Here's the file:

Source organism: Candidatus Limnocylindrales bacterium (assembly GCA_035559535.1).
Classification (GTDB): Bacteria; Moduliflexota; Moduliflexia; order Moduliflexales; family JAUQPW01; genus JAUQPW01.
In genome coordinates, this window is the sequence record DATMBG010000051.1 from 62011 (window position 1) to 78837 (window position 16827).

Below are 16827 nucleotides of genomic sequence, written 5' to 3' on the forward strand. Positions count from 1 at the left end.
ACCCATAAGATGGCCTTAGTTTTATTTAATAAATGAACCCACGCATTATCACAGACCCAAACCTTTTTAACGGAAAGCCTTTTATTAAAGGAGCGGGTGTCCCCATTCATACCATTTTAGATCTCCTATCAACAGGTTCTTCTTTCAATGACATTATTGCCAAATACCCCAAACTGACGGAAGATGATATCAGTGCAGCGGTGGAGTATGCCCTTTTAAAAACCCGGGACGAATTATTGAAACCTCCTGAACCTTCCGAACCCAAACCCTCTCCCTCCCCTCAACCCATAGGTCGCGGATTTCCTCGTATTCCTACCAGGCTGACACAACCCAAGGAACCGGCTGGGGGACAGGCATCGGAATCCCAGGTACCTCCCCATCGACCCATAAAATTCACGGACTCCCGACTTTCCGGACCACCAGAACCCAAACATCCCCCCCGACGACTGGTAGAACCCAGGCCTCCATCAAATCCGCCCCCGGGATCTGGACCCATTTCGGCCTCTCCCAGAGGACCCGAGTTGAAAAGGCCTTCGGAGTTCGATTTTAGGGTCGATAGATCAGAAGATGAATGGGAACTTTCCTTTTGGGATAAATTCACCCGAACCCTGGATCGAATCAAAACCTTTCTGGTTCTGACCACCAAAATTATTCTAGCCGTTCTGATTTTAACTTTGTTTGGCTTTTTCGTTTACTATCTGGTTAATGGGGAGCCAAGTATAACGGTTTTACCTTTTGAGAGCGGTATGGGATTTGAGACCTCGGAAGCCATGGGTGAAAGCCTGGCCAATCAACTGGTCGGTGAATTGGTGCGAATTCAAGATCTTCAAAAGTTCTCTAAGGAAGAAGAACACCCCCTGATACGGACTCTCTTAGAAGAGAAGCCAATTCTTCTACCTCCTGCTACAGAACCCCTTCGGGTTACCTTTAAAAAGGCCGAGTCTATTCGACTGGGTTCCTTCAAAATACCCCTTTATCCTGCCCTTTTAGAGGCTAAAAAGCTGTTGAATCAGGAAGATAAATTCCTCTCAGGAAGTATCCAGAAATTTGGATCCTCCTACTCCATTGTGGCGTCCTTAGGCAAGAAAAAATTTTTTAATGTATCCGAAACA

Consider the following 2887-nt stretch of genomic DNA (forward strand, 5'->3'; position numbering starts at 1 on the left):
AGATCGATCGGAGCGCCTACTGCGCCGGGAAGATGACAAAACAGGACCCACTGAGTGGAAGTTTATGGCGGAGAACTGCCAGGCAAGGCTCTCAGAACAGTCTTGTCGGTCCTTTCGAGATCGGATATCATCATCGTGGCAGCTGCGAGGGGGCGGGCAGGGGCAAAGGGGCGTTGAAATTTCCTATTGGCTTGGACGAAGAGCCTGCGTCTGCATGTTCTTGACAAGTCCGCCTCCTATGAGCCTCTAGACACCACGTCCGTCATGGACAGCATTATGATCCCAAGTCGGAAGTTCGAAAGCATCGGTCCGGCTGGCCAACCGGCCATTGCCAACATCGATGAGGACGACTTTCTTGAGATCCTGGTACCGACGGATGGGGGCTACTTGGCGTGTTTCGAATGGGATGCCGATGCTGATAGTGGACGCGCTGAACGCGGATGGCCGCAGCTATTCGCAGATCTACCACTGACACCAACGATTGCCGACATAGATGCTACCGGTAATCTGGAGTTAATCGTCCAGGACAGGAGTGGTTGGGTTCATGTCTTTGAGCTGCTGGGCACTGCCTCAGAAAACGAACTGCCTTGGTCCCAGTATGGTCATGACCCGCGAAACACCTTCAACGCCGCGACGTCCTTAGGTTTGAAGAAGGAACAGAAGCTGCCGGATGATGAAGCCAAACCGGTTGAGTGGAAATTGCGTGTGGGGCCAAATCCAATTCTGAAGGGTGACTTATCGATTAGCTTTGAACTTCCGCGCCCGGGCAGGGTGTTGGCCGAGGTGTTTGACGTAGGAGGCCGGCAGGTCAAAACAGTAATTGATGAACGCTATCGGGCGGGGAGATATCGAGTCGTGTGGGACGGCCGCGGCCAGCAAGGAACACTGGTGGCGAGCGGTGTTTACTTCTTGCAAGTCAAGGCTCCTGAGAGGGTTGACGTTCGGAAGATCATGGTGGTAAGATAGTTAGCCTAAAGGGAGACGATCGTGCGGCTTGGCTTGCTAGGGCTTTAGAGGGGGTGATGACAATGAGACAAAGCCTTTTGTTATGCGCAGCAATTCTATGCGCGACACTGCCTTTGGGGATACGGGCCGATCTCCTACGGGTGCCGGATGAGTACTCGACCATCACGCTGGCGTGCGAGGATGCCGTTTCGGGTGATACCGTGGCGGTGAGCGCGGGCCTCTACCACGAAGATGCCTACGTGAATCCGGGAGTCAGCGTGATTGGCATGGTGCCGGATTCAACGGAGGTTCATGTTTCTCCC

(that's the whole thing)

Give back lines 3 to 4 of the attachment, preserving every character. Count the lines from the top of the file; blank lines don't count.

In genome coordinates, this window is the sequence record DATMBG010000051.1 from 62011 (window position 1) to 78837 (window position 16827).

Below are 16827 nucleotides of genomic sequence, written 5' to 3' on the forward strand. Positions count from 1 at the left end.